Lazy Letter: Sauna On Vapa

Lazy Letter: Sauna On Vapa

The alarm woke us up for the swimming pool. Wore my swimsuit before I made breakfast. The plan was to swim for about two hours, so we had to eat well and gather up a decent amount of energy; swimming calls for it. Ah, how I miss the hunger that comes after a swimming session while you get dressed in the lockers room! Couldn’t wait for the salami sandwiches with sliced tomatoes and mayo that they used to sell in the pools when we were little. The sandwiches weren’t actually any good, but oh, impossible not to enjoy every bite with that starving stomach.

I was following the map on our way to the pool. Tried to figure out the highways, where the downtown was and which road would take up where. It can be too complicated sometimes, all these freeways that connect one neighborhood to another. Tunnels and bridges and two-floor expressways. Some of these highways were built when I was still living here, but they’ve grown out control in the past seven years. Some roads connect west to east, Vaid explained, and others north to south. The wall of mountains covering the north all the way to the valleys and the deserts in the southside. Vaid just gave me the best description of the traffic system.

Sahan has been to this pool before, and he said that the facility includes a dry sauna, as well as a jacuzzi and a steam room. I’m now officially and utterly obsessed with the dry sauna, I don’t care about the rest. I do crave for sitting in a room with wooden benches and walls from time to time, to sweat out my mind and melt down to the bones. I even had a dream about it the other night. Although it was more like a nightmare; the sauna was cold! I’d missed it. The sauna had become an inseparable part of my life for a while, remember? Twice a week, that was heaven. Just downstairs in our basement; I couldn’t ask for more.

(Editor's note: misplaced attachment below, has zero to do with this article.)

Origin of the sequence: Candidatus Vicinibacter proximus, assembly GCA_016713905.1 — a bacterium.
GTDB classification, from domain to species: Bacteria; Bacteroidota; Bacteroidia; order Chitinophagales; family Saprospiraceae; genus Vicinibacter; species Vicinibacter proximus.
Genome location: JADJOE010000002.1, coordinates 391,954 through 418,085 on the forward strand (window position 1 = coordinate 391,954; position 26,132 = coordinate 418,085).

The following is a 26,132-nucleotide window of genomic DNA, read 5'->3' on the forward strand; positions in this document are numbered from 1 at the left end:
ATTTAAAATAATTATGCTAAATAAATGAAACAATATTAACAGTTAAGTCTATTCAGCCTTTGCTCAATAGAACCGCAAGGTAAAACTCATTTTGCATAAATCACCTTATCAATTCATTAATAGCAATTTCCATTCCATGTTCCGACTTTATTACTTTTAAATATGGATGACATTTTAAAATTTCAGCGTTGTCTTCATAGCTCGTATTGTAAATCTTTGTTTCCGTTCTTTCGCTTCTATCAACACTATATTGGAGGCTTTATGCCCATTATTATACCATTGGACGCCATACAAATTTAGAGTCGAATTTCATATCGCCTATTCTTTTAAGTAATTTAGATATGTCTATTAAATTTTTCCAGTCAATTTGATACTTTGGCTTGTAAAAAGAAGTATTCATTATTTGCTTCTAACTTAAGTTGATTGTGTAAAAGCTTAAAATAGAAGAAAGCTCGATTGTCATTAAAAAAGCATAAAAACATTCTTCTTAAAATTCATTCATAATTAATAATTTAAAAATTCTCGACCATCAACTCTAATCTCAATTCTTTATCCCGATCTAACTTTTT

I plotted out my routine in the pool. Well, it was an activity planned for the three of us, but, you know the kind of religious values my country is ruled upon, and how men and women are not allowed to do most of the social activities together. We couldn’t really be in the pool together, but we didn’t let the limits and barriers keep us away from our plan. Guys would swim in the men’s section and I would in the ladies’. Our effort is what counts in the end!

The water felt slightly cold at first, and it would take a few seconds to get used to it. Or one round of slow and controlled breaststroke to warm up the muscle tissues. Appreciated the water, the well-known notion of a calm sail. Felt relieved for being detached from a solid surface; now float. Held my breath and swam underwater to touch the floor, to feel the pressure in my ears, and to see the blue. Gray clouds blocked out the sun all of a sudden, and the water surrounding me turned dark, a very dark blue. I pushed myself to the surface to see if anything was up, or if something had happened to my eyes underwater. I heard the raindrops on the frosted glass roof. At some point, the rain turned into a harsh hail, and it was loud. I couldn’t really express my excitement with anyone, and I had to keep it with me; my friends were swimming next door.